Zim sitting on ivory worth $55 million

The Zimbabwe Parks and Wildlife Management Authority has 55,000 kg of ivory in its national storeroom.

Customs officials around the world seize tons of smuggled ivory every year.
Customs officials around the world seize tons of smuggled ivory every year.

The Authority’s spokesperson, Caroline Washaya Moyo, said raw ivory sales were expected to resume after the expiry of a nine year moratorium in 2017. “Currently we are selling ivory to only Cites-approved ivory manufacturers at a price of $250 per kg,” she said.

A Cites approved ivory auction held in 2008 saw ivory sold to the Chinese government for $175 per kg. It entered the market at $1,700 per kg, but current market prices for ivory in China range from $750-$7,000 a kg, depending on the quality. African ivory is considered the best.

Washaya Moyo said the ivory was collected from elephants that die from natural causes, problem-animal control and confiscation from poachers. Zimbabwe, together with Botswana, South Africa and Namibia, is pushing for greater trade in ivory to boost national revenues, but environmentalists are averse to the call, saying it would lead to the depletion of elephant herds.

In a report commissioned by Cites for its meeting in Geneva last week, Zimbabwean consultant Rowan Martin, outlined proposals for how a future trade might take place. While some conservationists have sympathy with lifting the ivory trade ban under certain circumstances, the report was criticised as flawed by most present.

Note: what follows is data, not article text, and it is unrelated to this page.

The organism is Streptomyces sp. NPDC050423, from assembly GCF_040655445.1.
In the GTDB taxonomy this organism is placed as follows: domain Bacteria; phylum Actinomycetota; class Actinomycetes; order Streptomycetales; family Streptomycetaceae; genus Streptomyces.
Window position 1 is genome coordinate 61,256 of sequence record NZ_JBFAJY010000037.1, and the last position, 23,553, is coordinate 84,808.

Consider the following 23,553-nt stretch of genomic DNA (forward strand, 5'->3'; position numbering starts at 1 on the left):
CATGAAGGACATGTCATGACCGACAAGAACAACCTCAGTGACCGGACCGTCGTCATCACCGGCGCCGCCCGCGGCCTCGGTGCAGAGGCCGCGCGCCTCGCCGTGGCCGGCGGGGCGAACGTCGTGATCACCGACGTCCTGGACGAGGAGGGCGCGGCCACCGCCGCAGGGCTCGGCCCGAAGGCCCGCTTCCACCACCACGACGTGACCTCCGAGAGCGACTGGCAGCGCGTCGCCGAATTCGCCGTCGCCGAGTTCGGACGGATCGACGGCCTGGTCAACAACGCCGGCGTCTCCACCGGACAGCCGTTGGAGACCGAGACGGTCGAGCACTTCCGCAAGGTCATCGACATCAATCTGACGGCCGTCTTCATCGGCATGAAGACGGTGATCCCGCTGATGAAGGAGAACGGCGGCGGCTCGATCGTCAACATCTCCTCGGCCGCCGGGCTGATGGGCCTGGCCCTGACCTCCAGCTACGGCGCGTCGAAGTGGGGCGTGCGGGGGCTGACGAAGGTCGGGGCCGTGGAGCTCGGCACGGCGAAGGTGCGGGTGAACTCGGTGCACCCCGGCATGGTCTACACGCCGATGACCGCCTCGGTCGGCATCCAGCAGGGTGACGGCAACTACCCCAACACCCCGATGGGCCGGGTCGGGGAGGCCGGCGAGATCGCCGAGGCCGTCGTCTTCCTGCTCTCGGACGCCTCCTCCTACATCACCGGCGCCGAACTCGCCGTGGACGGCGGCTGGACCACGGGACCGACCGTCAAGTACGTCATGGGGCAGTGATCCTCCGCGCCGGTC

Martin, who has campaigned for the ivory ban to be lifted as a way of protecting elephants from illegal poaching by providing consumers with ivory, came under strong criticism. Delegates from India to Kenya condemned the idea of legalising trade as encouraging further demand and poaching.

They argue that the most effective way to protect elephants is by: improving monitoring systems; intelligence-led enforcement in transit countries; and widespread public education of consumers in countries such as China. “Some Chinese think tusks are like milk-teeth – they fall out and regrow with no harm to the elephant,” says Richard Thomas from the wildlife trade monitoring network Traffic.

More ivory was seized last year by customs officials around the world than at any time since a global ban was introduced in 1989. The escalating global trade has prompted calls from conservationists for the biggest market, China to shut down its legal domestic trade so that smugglers cannot use it to launder illegal ivory.

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